Kpessa Whyte Hot Over Contempt Comment

Dr. Kpessa Whyte

The Supreme Court has summoned Dr Michael Kpessa-Whyte, a defeated parliamentary aspirant of the National Democratic Congress (NDC), in Shai Osudoku for describing the apex judicial body of Ghana as “a stupid court.”

Dr Kpessa-Whyte had made the comment in response to the Supreme Court’s declaration of the election of James Gyakye Quayson of the Assin North constituency as unconstitutional.

The court had ordered Parliament to expunge Mr Gyakye Quayson’s name from the roll of MPs.

Dr Kpessa-Whyte, a Research Fellow with the History and Politics Section at the Institute of African Studies (IAS) at the University of Ghana, had said that the country’s judges need lessons in political philosophy.

He also noted that “a major element in the death of democracies is partisanship in the delivery of justice.”

“They have succeeded in turning a Supreme Court into a Stupid Court. Commonsense is now a scare commodity. A major element in the death of democracies is partisanship in the delivery of justice. Our judges need lessons in political philosophy and ethics. Time will tell !” the tweet read.

A few days later, he tweeted again to delink his tweet from Ghana’s Supreme Court following some prompts.

The embattled former Assin North MP had challenged the decision by the High Court at the Supreme Court after a Cape Coast High Court had ruled that Mr Quayson owed allegiance to another country other than Ghana at the time of filing his nomination forms to contest the 2020 polls.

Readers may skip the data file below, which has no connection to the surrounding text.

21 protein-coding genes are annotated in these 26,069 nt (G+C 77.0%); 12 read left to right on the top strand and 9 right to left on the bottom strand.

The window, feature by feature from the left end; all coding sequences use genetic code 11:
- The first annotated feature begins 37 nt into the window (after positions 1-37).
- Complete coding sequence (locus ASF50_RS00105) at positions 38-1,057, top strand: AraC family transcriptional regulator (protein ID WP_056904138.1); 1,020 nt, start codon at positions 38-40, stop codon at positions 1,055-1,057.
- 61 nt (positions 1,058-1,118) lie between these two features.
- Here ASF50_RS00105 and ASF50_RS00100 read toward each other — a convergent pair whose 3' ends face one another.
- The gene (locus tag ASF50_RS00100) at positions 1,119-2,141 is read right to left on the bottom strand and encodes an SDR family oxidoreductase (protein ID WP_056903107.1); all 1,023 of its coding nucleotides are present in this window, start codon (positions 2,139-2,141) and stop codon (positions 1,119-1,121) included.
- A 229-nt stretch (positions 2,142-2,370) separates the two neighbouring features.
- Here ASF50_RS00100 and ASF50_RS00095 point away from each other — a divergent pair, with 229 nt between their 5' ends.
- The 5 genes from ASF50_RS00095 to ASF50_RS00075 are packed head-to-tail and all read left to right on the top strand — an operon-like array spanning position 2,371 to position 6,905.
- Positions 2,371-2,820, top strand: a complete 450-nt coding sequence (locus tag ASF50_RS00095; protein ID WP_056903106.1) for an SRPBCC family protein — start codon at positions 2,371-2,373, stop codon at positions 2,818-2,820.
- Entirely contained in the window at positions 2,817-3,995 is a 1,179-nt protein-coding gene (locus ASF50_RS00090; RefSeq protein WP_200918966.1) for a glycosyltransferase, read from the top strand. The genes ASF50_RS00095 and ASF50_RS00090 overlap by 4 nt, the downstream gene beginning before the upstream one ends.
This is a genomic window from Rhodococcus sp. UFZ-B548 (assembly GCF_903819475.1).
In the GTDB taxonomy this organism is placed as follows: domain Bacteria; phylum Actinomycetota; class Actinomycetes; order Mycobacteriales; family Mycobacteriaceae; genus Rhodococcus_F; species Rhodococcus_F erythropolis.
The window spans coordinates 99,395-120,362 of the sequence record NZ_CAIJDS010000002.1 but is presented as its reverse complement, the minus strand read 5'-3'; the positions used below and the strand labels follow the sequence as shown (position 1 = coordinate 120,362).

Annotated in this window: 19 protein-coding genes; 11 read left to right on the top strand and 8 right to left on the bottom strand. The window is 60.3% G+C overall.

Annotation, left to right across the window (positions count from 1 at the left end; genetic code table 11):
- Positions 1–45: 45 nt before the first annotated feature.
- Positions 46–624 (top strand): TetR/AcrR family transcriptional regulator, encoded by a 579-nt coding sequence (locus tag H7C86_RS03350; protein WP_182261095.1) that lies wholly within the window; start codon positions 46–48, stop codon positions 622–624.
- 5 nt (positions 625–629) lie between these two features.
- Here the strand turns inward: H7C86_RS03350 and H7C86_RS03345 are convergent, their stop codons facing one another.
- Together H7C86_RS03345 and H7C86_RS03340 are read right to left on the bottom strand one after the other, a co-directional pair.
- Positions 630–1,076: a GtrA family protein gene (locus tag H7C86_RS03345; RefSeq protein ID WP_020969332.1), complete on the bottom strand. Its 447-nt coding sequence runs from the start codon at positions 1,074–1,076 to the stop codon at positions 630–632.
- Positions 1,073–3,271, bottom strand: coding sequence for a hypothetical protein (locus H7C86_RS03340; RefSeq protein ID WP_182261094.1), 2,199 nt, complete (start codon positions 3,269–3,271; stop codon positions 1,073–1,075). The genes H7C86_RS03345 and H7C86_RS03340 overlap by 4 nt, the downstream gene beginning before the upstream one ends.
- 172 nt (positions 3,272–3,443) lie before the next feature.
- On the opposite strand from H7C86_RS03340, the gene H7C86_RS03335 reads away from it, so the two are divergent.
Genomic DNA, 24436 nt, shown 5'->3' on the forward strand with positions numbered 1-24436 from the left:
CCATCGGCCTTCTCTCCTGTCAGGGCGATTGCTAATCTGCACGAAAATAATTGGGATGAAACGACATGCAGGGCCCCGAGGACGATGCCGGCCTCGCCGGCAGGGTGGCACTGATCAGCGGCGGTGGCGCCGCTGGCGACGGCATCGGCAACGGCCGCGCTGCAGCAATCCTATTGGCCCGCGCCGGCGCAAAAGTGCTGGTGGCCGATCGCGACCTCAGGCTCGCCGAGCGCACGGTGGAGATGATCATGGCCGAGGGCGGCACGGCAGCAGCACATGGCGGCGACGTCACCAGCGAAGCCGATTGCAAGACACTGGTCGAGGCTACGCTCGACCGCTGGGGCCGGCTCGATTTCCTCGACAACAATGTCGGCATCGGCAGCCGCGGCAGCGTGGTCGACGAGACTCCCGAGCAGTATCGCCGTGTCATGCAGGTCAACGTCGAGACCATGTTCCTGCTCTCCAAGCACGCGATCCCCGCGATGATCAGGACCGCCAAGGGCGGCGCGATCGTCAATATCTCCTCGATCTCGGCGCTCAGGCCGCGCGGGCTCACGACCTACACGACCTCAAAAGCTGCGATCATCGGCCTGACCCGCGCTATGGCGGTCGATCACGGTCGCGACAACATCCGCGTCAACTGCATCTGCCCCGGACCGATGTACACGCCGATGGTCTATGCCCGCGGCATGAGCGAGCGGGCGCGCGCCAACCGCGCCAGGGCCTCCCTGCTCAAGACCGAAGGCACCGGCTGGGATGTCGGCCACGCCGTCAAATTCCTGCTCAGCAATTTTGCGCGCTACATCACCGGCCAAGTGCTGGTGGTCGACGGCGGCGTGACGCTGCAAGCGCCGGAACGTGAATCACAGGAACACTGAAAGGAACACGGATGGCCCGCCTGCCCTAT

The Supreme Court subsequently described the election of James Gyakye Quayson as unconstitutional and ordered for his name to be expunge from parliamentary diaries.

This came after a resident of Assin Bereku in the Central Region, Michael Ankomah Nimfa, had dragged Mr Quayson to court to restrain him from holding himself as MP after the high court had annulled his election.

The petitioner had argued that Mr Quayson’s continuous stay in office despite a high court judgment annulling his election offended the Constitution and was not fair to the people of Assin North.

The Supreme Court’s summons of Dr Kpessa-Whyte is seen as a move to maintain the dignity of the judiciary and prevent the erosion of public confidence in the courts.

It is hoped that the impending hearing will help bring clarity to the boundaries of freedom of expression and the limits of contempt of court.

By Vincent Kubi